Sharks are culturally significant in the worldview of indigenous Gilbertese people who inhabit the Gilbert Islands. Sharks feature prominently in their settlement mythology [19] and in historical ceremonies to initiate boys into adulthood [20]. Historically, the Gilbertese Islanders had an extensive knowledge of shark biology and evolved a complex ritual system surrounding shark fishing [21] and produced a diverse array of fishing gear [21], [22]. They also created a suite of characteristic shark tooth weapons [23]. The literature is silent on when these weapons were first made, but they were in production at the time of the first Western contact [24]. These weapons were present across many different groups in the Gilbert Society and included a wide range of types such as daggers, swords, and spears that were used in highly ritualized, and often fatal, conflicts [23], [25]. To construct these weapons, small transverse holes were drilled into individual shark teeth, and the teeth were affixed to pieces of wood with braided coconut fibers that were often combined or intertwined with strands of human hair (Fig. 1, 2); these pieces of wood were then attached to the main shaft of the weapon. These weapons were the focus of intensive collecting by natural history museums throughout the mid to late 19th century.

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Figure 1. An example of a Gilbertese shark tooth weapon (FMNH 99071).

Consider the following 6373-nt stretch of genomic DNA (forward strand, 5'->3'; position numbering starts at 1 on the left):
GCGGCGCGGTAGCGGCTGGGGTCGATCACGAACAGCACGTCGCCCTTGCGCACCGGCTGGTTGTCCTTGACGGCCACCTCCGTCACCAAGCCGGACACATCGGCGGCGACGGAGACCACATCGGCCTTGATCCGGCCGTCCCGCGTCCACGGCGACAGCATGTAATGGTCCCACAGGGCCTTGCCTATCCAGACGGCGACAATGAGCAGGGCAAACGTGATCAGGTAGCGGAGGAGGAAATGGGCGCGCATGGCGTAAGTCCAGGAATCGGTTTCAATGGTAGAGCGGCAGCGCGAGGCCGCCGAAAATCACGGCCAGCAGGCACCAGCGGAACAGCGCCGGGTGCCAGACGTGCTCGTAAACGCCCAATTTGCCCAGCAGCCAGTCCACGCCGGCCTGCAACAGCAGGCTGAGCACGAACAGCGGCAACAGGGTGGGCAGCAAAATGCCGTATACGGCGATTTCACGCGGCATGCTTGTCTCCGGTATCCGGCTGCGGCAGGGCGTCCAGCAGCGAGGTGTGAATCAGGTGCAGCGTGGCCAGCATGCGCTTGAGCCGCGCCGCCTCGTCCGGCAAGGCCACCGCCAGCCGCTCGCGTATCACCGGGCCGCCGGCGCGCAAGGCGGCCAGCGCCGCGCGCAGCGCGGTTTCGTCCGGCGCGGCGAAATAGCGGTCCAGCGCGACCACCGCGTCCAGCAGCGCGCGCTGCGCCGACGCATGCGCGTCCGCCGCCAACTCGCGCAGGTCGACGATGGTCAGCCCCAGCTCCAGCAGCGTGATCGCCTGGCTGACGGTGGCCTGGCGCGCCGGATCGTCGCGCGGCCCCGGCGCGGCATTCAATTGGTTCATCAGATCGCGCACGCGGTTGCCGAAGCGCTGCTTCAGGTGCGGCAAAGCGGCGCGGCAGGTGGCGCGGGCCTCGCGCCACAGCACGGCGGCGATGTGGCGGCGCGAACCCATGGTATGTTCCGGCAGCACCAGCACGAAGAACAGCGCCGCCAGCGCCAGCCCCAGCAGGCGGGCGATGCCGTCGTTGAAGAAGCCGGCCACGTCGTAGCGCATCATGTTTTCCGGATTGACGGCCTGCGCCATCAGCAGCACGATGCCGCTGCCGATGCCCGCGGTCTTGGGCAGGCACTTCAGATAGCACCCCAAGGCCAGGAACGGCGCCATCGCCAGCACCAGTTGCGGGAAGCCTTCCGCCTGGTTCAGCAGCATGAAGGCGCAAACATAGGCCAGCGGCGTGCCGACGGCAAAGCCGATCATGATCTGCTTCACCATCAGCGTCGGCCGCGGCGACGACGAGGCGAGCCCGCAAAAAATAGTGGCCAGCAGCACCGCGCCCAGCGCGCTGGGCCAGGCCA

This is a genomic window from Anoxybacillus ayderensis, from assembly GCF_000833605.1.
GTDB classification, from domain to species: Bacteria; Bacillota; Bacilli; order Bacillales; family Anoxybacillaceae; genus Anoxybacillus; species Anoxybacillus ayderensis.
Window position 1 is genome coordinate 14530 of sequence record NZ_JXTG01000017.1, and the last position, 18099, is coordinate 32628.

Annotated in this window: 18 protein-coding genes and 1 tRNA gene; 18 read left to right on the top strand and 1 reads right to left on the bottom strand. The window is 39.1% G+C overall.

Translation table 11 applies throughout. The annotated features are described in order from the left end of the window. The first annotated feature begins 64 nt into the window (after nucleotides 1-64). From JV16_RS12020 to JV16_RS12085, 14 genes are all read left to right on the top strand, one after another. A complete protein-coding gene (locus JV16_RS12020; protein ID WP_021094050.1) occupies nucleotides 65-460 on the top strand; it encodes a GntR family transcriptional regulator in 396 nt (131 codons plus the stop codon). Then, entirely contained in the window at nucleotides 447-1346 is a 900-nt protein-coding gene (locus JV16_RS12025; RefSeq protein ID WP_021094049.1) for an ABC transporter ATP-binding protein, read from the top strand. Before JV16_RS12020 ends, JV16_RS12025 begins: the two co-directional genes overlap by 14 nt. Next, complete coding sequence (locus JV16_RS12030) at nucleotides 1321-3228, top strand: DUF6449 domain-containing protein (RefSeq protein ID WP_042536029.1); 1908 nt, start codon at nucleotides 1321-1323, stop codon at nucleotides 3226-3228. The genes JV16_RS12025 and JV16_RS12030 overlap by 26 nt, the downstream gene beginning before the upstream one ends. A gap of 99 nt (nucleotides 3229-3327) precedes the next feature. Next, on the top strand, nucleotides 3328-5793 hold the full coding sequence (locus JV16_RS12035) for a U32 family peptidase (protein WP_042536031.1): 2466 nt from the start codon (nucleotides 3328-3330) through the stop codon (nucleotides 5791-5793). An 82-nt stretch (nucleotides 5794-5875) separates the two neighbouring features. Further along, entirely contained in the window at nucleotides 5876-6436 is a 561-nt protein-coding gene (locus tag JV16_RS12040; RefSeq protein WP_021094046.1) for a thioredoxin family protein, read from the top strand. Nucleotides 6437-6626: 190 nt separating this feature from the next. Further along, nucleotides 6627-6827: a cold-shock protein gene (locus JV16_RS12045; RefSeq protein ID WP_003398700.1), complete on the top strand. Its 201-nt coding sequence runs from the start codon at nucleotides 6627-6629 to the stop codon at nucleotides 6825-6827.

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Figure 2. Close up of FMNH 99071 showing how the teeth of Carcharhinus obscurus were attached using braded cord.

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Because shark teeth are largely diagnostic to species, these anthropological holdings allow us to identify some species of sharks present in the Gilbert Islands waters during the period of these weapons’ manufacture (1840–1898). When combined with historical records, these identifications allow us to reconstruct the shark community of the Gilbert Islands. In doing so, we are able to identify how the baseline of an apex predatory community has shifted over time.

Materials and Methods

Weapon Analysis

We took data from Gilbertese weapons accessioned in the Anthropology holdings of the Field Museum of Natural History (FMNH). There are 124 shark tooth weapons in the collection. The weapons sampled can be broken down into the following categories: 1 “club,” 24 “daggers,” 2 “knives,” 2 “lances,” 15 “spears,” 21 “swords,” and 59 unidentified. The collection also contained 16 individual or multiple shark teeth lots and 1 tattooing instrument equaling 17 non-weapons. In all, we collected data from 122 objects, including individual teeth and weapons.

For each sample (Table S1), we photographed the weapon as a whole and then took high-resolution photographs of individual shark teeth. We also took photographs of 8–12 teeth from each weapon and at least one photo of each different species present in each weapon. Gross tooth morphology, which includes tooth shape, serration pattern, and pattern of supporting elements on the tooth, was then compared to illustrations in the FAO guides to sharks, the most universally accepted references for sharks in the orders Carcharhiniformes [26] and Lamniformes [27]. In addition, we independently validated species’ dentition using the ichthyology holdings of the FMNH and the American Museum of Natural History (AMNH – see Table S2).

Literature Analysis